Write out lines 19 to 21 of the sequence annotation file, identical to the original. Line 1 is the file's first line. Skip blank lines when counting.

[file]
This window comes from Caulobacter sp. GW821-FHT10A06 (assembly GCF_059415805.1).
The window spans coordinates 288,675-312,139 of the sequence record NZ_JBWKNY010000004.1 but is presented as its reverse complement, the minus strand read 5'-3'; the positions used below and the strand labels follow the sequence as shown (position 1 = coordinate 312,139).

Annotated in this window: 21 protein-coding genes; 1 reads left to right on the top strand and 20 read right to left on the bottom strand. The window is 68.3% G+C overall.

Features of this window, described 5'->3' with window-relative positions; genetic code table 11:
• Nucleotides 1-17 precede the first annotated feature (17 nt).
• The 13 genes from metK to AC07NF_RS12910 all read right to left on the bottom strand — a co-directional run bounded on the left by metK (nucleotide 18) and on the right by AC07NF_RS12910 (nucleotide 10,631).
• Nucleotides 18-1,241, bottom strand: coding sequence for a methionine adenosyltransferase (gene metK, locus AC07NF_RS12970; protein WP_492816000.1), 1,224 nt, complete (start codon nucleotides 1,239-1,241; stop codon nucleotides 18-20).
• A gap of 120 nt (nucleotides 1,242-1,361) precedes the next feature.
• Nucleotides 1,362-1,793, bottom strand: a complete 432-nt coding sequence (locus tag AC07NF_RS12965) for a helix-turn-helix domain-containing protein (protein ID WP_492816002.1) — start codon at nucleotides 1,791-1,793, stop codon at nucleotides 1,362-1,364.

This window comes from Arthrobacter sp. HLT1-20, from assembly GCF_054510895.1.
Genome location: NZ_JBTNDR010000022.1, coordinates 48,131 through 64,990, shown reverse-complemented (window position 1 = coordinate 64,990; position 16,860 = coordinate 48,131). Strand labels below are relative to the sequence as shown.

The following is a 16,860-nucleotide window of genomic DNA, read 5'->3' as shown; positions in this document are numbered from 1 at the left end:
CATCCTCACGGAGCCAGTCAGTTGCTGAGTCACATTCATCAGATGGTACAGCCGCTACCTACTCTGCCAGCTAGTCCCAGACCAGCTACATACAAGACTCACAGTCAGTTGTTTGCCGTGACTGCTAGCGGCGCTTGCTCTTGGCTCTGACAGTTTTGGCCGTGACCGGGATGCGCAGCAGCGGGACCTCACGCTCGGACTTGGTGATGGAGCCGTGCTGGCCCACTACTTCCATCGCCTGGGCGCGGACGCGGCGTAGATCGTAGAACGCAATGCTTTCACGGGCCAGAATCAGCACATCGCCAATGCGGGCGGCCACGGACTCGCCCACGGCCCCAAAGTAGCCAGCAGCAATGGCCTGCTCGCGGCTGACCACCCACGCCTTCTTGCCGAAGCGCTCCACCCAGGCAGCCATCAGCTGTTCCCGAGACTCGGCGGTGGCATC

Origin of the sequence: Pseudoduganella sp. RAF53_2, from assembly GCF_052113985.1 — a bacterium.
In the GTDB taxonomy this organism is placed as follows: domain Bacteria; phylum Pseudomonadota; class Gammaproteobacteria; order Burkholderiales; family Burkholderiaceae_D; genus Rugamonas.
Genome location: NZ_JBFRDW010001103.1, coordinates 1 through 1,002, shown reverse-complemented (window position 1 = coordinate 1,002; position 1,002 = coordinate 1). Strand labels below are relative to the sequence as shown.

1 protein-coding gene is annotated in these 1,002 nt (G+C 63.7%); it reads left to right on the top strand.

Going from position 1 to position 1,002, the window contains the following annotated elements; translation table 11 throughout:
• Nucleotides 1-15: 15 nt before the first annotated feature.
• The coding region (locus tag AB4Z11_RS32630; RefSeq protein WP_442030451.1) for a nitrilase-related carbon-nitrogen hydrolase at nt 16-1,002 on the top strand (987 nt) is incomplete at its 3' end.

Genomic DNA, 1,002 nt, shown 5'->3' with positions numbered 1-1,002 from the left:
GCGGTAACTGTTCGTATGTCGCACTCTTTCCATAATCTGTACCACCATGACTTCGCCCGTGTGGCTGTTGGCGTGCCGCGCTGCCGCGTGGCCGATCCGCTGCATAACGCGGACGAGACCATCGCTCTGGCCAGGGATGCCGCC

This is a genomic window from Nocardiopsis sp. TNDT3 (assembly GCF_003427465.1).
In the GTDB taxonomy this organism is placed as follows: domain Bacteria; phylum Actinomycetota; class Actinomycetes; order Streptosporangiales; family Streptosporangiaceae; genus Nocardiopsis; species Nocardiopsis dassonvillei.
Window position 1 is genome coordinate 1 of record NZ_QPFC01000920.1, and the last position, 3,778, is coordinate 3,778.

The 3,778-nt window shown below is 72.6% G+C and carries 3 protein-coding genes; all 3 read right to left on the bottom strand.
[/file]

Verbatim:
• Nucleotides 1-15: 15 nt before the first annotated feature.
• The coding region (locus tag AB4Z11_RS32630; RefSeq protein WP_442030451.1) for a nitrilase-related carbon-nitrogen hydrolase at nt 16-1,002 on the top strand (987 nt) is incomplete at its 3' end.

Genomic DNA, 1,002 nt, shown 5'->3' with positions numbered 1-1,002 from the left: